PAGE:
## ML Classifier Evaluation – A First Look

Once you’ve built a machine learning classifier, the next step is to validate it and see how well it fits the data. This short post…

Skip to content
## Tag: Statistics

##
ML Classifier Evaluation – A First Look

##
Naive and Proud: Introducing the Naive Bayes Algorithm

##
Gradient Descent: The Workhorse of Machine Learning

##
Why “Gradient” Descent?

##
Random Variables and Probability Functions

##
“It’s Not Special” – The Best Advice I Ever Had

##
Probability – Definitions and Axioms

##
Introduction to Probability – Set Theory

##
Nearest Neighbour Classifiers

Once you’ve built a machine learning classifier, the next step is to validate it and see how well it fits the data. This short post…

The Naive Bayes Algorithm is a simple and elegant approach for tackling supervised learning problems in Machine Learning. This post will be a brief introduction…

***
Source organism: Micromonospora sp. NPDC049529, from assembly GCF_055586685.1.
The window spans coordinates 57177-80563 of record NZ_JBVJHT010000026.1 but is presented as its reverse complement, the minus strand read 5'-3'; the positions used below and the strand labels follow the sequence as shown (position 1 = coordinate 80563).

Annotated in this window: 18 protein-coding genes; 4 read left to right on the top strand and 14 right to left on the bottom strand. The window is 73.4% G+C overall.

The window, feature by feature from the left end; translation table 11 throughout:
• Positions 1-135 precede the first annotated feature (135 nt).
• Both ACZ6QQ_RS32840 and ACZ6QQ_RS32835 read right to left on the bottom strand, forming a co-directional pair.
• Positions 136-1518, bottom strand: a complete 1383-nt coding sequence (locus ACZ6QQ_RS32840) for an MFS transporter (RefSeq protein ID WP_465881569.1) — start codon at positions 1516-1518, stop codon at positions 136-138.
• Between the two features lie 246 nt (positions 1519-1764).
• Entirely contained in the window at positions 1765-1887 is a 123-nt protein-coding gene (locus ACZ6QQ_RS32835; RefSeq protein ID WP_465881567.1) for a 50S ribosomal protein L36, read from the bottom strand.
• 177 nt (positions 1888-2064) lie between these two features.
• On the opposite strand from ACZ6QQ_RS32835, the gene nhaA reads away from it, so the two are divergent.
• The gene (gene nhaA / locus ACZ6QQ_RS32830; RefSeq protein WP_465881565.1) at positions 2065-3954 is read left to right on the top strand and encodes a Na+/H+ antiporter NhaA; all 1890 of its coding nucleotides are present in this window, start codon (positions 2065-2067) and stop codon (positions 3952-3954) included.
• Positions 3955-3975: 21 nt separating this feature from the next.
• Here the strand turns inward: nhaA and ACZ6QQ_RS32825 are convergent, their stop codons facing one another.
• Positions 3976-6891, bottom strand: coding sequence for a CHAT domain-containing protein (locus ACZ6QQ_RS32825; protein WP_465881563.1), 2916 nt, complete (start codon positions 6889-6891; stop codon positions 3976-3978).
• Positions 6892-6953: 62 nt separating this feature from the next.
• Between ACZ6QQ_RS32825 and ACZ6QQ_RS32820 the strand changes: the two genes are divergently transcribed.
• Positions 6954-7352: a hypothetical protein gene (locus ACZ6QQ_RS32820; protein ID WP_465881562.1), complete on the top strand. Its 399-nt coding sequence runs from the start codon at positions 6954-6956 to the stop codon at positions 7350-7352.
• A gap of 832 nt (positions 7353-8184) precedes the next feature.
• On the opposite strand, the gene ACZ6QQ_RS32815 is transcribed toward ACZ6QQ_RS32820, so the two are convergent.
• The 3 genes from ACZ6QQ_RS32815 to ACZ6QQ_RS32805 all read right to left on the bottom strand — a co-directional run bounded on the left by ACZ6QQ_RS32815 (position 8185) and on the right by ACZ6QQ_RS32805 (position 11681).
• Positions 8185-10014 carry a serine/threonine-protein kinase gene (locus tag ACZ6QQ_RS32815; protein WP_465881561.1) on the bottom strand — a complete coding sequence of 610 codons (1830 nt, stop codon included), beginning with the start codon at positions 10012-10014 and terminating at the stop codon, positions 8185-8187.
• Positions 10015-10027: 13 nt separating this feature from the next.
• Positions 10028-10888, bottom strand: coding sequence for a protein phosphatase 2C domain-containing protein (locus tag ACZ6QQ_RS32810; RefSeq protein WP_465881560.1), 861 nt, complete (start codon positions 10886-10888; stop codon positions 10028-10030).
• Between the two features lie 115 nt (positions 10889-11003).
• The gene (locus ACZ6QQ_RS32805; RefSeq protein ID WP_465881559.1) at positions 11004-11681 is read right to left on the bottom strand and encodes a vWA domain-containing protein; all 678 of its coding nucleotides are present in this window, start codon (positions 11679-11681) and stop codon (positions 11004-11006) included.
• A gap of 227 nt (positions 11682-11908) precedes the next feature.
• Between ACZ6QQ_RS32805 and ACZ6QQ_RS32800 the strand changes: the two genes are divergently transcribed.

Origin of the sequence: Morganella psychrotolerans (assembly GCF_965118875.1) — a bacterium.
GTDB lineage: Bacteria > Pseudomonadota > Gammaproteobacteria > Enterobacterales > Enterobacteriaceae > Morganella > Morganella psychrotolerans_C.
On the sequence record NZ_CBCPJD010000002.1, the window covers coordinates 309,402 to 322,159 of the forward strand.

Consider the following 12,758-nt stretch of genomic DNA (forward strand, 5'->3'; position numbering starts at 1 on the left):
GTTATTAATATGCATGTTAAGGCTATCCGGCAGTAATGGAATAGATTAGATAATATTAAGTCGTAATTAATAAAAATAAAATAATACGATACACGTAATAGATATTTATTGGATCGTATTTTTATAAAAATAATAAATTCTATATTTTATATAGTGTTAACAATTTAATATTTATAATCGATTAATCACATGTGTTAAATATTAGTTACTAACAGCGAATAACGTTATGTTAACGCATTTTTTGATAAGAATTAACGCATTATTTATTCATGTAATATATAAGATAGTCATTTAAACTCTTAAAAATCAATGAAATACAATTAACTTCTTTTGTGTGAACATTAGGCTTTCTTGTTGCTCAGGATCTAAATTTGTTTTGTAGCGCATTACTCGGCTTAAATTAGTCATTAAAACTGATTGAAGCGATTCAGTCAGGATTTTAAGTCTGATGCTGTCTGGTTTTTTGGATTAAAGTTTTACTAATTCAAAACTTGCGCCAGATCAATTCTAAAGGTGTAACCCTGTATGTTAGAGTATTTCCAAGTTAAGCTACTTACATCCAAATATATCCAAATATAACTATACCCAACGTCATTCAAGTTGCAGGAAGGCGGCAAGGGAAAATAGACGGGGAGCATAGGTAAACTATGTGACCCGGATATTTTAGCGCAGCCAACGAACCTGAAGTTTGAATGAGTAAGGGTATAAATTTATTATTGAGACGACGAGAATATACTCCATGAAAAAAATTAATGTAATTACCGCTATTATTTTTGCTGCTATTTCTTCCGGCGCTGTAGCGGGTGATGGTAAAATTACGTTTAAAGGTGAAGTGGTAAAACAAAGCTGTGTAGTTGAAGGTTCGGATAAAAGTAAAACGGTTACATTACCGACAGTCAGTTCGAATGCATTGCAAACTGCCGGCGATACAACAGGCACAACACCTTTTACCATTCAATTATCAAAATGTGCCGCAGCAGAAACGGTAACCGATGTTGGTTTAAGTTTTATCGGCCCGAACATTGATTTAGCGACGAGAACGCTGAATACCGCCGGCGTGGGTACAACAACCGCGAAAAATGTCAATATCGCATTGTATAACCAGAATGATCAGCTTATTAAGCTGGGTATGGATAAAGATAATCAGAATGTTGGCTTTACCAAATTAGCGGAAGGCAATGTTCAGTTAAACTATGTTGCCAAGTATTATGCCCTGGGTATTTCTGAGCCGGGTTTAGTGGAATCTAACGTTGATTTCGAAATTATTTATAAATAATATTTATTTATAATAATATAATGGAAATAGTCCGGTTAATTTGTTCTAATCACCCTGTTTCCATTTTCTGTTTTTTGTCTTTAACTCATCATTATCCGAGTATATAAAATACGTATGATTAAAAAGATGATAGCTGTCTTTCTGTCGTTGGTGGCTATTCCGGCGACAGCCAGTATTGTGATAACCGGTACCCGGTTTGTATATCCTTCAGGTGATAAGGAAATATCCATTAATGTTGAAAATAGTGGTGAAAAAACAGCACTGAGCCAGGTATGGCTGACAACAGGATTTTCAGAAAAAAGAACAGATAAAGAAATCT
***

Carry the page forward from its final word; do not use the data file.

Continue reading → Naive and Proud: Introducing the Naive Bayes Algorithm

If you’re like me, you’ve heard a lot about Gradient Descent. You’ve heard that it is a foundational algorithm for optimising functions which all self…

Continue reading → Gradient Descent: The Workhorse of Machine Learning

Recently I was thinking about the gradient descent algorithm and I was bothered was one question - Why do we go in the direction of…

In this post I will build on the previous posts related to probability theory - I have defined the main results of probability from axioms…

Continue reading → Random Variables and Probability Functions

Impostor syndrome is a real feeling and I get it at least twice a day with respect to what I do. Sure, I have a…

Continue reading → “It’s Not Special” – The Best Advice I Ever Had

After the last post discussing set theory here, the next logical step is to discuss the concept of probability theory. The theory of probability is…

Recently I have been undertaking a project to commit my accrued notes relating to statistics online. I want to do this for a few reasons:…

Nearest neighbour algorithms classify unlabelled instances (data observations/ cases) by assigning them to a class which is the most similar found in the training data.…